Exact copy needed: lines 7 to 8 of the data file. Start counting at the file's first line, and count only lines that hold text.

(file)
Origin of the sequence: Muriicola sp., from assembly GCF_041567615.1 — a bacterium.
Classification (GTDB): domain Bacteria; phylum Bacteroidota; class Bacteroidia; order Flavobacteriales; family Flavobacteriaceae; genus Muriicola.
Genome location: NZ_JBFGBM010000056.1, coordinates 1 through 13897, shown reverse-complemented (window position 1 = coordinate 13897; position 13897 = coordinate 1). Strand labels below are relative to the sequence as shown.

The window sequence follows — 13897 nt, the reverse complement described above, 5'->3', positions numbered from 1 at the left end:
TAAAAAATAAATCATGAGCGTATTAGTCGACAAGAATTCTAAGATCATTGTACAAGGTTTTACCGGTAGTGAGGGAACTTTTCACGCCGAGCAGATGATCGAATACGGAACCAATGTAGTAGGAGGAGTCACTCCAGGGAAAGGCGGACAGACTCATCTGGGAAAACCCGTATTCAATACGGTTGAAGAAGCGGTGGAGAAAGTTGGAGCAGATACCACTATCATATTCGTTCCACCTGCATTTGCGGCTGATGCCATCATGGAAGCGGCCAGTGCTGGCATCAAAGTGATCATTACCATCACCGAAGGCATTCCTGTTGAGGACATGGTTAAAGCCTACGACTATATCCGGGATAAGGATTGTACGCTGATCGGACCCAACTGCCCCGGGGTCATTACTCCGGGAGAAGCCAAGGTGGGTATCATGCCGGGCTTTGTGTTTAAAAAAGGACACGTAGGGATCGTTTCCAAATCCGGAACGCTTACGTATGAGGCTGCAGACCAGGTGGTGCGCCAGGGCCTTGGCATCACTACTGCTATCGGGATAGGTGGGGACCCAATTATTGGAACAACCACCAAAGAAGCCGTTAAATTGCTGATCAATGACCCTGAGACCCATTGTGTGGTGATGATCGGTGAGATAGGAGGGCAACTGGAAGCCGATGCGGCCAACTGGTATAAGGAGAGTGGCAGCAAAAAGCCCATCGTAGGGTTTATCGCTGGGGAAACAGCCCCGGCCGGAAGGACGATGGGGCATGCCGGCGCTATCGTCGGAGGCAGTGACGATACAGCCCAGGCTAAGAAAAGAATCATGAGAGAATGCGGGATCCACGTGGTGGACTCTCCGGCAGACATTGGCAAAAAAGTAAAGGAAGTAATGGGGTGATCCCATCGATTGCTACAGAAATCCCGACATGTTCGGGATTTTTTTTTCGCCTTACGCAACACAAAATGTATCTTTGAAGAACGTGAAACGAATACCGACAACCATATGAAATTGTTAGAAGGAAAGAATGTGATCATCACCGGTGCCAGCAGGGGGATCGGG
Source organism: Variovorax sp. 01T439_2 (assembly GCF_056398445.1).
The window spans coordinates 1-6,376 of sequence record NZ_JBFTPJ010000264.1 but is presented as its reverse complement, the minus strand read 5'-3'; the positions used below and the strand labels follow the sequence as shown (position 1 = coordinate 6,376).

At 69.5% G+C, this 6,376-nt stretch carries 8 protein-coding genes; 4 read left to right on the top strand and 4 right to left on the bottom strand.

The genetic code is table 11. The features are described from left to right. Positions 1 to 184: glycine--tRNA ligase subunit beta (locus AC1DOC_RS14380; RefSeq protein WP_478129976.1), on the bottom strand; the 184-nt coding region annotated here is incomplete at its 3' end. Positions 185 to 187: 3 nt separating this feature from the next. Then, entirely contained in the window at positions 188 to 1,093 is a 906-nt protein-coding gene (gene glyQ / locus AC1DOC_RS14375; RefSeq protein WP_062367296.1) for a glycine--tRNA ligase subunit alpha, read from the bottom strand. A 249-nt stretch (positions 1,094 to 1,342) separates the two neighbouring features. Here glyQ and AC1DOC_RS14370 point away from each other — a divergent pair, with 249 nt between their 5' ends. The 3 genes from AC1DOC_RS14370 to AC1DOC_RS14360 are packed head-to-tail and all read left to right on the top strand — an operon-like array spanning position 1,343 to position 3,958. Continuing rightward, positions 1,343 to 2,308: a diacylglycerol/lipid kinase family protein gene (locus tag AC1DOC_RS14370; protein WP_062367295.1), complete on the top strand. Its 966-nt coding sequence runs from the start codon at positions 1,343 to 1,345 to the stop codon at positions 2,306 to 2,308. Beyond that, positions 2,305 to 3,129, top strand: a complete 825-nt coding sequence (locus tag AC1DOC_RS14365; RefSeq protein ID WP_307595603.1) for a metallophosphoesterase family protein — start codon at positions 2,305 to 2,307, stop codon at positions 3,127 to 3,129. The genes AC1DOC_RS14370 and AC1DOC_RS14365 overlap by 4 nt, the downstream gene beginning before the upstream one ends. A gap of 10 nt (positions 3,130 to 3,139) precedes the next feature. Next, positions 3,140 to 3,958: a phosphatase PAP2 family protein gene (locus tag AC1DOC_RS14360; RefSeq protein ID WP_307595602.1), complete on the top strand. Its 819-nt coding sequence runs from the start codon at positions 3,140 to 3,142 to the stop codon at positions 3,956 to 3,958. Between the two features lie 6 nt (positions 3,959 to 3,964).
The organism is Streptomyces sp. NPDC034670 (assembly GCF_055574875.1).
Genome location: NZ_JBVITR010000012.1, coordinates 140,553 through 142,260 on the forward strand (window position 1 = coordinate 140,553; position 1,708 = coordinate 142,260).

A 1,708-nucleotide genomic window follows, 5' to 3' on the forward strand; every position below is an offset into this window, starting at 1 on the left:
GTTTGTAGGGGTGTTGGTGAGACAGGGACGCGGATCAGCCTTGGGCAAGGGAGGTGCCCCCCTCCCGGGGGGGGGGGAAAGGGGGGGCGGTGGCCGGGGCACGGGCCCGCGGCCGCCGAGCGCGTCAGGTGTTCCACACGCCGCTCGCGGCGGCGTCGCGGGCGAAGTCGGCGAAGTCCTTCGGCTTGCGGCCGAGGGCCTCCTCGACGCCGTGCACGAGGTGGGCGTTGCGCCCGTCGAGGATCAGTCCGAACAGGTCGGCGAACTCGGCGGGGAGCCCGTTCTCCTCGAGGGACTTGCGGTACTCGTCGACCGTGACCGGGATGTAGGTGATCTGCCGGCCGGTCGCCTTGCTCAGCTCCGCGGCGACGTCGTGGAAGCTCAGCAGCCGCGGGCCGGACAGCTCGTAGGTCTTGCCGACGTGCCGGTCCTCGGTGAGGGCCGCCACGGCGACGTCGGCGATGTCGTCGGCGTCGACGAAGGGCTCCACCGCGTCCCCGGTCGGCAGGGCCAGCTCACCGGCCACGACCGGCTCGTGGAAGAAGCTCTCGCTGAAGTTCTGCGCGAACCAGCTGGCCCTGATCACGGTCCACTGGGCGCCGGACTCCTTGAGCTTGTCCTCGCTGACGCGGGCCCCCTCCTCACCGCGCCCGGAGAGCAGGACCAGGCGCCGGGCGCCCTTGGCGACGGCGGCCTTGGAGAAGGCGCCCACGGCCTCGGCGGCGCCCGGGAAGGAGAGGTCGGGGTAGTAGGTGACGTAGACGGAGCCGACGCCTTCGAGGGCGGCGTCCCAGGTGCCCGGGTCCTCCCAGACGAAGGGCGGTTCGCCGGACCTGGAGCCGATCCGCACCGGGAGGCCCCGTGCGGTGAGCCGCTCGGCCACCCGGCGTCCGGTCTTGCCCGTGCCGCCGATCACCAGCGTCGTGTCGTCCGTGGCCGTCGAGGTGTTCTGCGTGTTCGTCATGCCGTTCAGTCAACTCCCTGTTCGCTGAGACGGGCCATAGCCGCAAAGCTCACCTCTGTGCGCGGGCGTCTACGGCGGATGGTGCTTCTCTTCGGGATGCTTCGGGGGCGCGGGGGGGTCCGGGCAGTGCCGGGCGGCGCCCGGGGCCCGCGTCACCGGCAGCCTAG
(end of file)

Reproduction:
The window spans coordinates 1-6,376 of sequence record NZ_JBFTPJ010000264.1 but is presented as its reverse complement, the minus strand read 5'-3'; the positions used below and the strand labels follow the sequence as shown (position 1 = coordinate 6,376).

At 69.5% G+C, this 6,376-nt stretch carries 8 protein-coding genes; 4 read left to right on the top strand and 4 right to left on the bottom strand.